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Advanced Placement African American Studies Launches Pilot Summer Institute at Howard University

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WASHINGTON – The Howard University School of Education announced it will host the Advanced Placement Summer Institute (APSI) from July 11-15 for the College Board’s African American studies course pilot program. Howard is the only HBCU in the country to host the Summer institutes. The School of Education is committed to attracting Black and Latinx high school teachers to the institute in an effort to increase the diversity of AP educators nationwide.

The College Board AP Program affords high school students the opportunity to earn college credit for courses taken during high school. After over a decade of interest in offering African American studies, the AP Program is conducting a two-year pilot for the course to incorporate student and teacher feedback, test and refine a robust suite of course resources, and deepen engagement with African American communities. The course will be offered in approximately 60 high schools in the first year of the pilot program and will expand to over 200 schools in its second year.

I am excited to learn that the College Board has finally made this move. African American history, and more broadly African American studies, is an essential core body of knowledge that cannot be ignore,” said Nikki Taylor, chair of the Howard University history department. “A solid understanding of how African Americans have shaped America, its history, laws, institutions, culture and arts, and even the current practice of American democracy, sharpens all knowledge about our nation. Moreover, African American history educators tend to be very strong as a whole, so I am confident they have the expertise and skill needed to move students forward as they prepare for college.”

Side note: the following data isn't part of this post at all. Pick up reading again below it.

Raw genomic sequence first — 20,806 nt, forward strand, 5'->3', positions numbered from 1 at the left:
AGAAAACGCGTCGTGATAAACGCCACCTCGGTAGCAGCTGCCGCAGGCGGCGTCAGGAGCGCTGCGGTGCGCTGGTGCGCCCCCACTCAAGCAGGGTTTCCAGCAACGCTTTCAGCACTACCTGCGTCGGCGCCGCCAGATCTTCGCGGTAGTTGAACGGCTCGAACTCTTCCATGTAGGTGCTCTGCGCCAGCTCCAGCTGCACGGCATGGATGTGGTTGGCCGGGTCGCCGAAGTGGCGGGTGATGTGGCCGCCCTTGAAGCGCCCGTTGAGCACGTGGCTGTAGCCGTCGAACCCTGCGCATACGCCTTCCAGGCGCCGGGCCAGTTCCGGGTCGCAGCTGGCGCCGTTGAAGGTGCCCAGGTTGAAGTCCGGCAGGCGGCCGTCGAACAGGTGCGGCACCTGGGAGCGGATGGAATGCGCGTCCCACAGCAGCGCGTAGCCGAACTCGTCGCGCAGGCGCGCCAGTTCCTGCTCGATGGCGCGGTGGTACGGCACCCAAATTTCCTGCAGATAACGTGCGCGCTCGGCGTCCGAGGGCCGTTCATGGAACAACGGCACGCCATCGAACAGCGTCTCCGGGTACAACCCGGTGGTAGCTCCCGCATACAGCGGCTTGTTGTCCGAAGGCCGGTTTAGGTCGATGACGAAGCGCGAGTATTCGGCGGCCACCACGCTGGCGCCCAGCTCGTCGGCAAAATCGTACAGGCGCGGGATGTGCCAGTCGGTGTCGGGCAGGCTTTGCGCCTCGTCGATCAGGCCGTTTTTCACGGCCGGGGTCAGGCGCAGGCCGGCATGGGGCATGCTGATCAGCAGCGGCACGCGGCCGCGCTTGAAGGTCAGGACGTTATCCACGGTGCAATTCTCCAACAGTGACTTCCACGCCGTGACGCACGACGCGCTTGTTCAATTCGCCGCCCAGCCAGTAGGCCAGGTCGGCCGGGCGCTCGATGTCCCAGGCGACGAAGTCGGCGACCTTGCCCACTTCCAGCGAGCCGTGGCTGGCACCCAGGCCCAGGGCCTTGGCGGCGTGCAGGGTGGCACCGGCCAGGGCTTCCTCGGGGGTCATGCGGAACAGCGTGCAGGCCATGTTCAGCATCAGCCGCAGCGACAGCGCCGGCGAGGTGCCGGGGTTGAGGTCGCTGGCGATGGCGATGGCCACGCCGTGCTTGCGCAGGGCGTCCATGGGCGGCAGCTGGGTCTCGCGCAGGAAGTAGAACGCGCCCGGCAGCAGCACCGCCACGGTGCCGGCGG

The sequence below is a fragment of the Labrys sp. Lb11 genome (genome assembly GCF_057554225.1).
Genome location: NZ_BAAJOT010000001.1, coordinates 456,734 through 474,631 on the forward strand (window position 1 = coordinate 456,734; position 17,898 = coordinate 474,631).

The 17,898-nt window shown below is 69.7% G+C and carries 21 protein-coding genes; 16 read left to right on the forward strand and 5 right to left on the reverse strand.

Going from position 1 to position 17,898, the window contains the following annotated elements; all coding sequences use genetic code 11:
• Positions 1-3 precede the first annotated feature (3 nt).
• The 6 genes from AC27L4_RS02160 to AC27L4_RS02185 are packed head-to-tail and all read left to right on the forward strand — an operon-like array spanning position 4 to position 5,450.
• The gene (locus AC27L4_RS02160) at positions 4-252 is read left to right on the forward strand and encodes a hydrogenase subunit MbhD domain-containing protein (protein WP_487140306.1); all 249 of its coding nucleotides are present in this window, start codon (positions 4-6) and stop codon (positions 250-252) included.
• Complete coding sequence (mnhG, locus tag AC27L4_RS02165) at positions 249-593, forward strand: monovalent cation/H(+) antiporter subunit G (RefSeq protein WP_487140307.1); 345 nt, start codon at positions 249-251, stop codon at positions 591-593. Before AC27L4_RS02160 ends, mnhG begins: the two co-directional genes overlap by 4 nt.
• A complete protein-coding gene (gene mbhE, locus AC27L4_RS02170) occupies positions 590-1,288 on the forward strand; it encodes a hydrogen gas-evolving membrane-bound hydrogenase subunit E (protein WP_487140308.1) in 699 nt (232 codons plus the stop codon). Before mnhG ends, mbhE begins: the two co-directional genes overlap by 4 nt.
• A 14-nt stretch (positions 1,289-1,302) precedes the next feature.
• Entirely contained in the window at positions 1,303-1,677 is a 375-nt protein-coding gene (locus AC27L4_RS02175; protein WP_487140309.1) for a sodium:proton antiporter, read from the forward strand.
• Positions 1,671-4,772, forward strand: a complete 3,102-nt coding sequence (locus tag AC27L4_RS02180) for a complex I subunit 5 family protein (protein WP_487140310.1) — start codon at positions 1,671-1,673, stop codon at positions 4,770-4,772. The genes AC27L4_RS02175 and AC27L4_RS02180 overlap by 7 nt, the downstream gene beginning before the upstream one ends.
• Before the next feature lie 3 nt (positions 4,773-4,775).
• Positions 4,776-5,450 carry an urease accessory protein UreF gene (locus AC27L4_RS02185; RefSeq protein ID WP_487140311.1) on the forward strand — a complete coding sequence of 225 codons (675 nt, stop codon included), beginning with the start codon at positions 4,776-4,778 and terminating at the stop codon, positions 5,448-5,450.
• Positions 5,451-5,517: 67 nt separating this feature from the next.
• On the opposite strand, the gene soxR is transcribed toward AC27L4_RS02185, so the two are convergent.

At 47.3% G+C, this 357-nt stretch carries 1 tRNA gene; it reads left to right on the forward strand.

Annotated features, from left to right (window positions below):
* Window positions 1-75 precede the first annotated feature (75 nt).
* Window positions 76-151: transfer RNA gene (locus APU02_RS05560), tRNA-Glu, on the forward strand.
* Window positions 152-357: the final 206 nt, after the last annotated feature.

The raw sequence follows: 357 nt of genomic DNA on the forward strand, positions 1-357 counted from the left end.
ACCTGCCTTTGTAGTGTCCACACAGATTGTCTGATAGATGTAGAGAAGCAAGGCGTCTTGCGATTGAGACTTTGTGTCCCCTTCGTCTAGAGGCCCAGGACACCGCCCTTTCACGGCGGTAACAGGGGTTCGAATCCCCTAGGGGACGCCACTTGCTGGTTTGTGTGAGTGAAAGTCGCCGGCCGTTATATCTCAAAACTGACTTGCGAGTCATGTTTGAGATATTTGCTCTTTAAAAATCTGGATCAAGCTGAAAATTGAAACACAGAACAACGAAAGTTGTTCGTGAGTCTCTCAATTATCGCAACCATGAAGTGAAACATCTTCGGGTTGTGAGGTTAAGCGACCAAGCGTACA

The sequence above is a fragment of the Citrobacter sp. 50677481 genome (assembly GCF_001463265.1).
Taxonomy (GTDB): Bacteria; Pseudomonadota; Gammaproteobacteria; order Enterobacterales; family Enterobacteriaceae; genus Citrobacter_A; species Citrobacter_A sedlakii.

The proposed new course in African American studies will deepen and strengthen the AP program’s longstanding commitment to serve diverse communities with culturally relevant and challenging coursework. Both students and teachers will reap benefits from this course. Benefits include increased funding for schools serving low-income students to acquire college-level textbooks and professional development opportunities.

Educators are required to attend Summer institutes to teach AP courses. During the four-day event they will receive intensive training on the curriculum and AP teaching methods. The first day of training will conclude with an evening reception featuring guest speakers from Howard University and the College Board.

“We are thrilled to welcome AP African American studies teachers to Howard, an institution that has played a pivotal role in African American history and scholarship. We are excited to partner with Howard specifically, given its leading reputation for serving Black students and educators,” said Brandi Waters, Ph.D., director of AP African American studies. “This course will offer students across the country a rigorous and inspiring introduction to African American studies, and Howard is the perfect place to begin that work.”